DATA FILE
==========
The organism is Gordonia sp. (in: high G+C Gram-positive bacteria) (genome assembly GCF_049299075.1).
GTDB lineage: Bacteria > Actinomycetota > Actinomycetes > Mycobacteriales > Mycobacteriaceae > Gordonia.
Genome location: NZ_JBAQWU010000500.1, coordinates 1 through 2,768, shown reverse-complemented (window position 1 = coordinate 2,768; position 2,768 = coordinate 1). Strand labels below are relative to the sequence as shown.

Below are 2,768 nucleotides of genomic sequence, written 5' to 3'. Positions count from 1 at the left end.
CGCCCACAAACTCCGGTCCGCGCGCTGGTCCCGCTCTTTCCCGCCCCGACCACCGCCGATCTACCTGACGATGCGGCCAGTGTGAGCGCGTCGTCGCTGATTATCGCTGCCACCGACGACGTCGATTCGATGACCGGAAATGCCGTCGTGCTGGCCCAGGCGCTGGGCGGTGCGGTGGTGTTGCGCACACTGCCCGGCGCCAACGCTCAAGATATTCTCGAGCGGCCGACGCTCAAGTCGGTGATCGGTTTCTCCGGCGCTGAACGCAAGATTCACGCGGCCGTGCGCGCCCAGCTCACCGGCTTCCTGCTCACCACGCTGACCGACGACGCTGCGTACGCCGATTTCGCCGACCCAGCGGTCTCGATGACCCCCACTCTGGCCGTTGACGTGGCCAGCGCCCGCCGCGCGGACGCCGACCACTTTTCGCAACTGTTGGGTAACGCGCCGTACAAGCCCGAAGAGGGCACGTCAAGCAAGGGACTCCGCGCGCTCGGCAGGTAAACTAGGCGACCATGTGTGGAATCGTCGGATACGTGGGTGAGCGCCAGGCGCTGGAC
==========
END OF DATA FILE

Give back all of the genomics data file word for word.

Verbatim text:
The organism is Gordonia sp. (in: high G+C Gram-positive bacteria) (genome assembly GCF_049299075.1).
GTDB lineage: Bacteria > Actinomycetota > Actinomycetes > Mycobacteriales > Mycobacteriaceae > Gordonia.
Genome location: NZ_JBAQWU010000500.1, coordinates 1 through 2,768, shown reverse-complemented (window position 1 = coordinate 2,768; position 2,768 = coordinate 1). Strand labels below are relative to the sequence as shown.

Below are 2,768 nucleotides of genomic sequence, written 5' to 3'. Positions count from 1 at the left end.
CGCCCACAAACTCCGGTCCGCGCGCTGGTCCCGCTCTTTCCCGCCCCGACCACCGCCGATCTACCTGACGATGCGGCCAGTGTGAGCGCGTCGTCGCTGATTATCGCTGCCACCGACGACGTCGATTCGATGACCGGAAATGCCGTCGTGCTGGCCCAGGCGCTGGGCGGTGCGGTGGTGTTGCGCACACTGCCCGGCGCCAACGCTCAAGATATTCTCGAGCGGCCGACGCTCAAGTCGGTGATCGGTTTCTCCGGCGCTGAACGCAAGATTCACGCGGCCGTGCGCGCCCAGCTCACCGGCTTCCTGCTCACCACGCTGACCGACGACGCTGCGTACGCCGATTTCGCCGACCCAGCGGTCTCGATGACCCCCACTCTGGCCGTTGACGTGGCCAGCGCCCGCCGCGCGGACGCCGACCACTTTTCGCAACTGTTGGGTAACGCGCCGTACAAGCCCGAAGAGGGCACGTCAAGCAAGGGACTCCGCGCGCTCGGCAGGTAAACTAGGCGACCATGTGTGGAATCGTCGGATACGTGGGTGAGCGCCAGGCGCTGGAC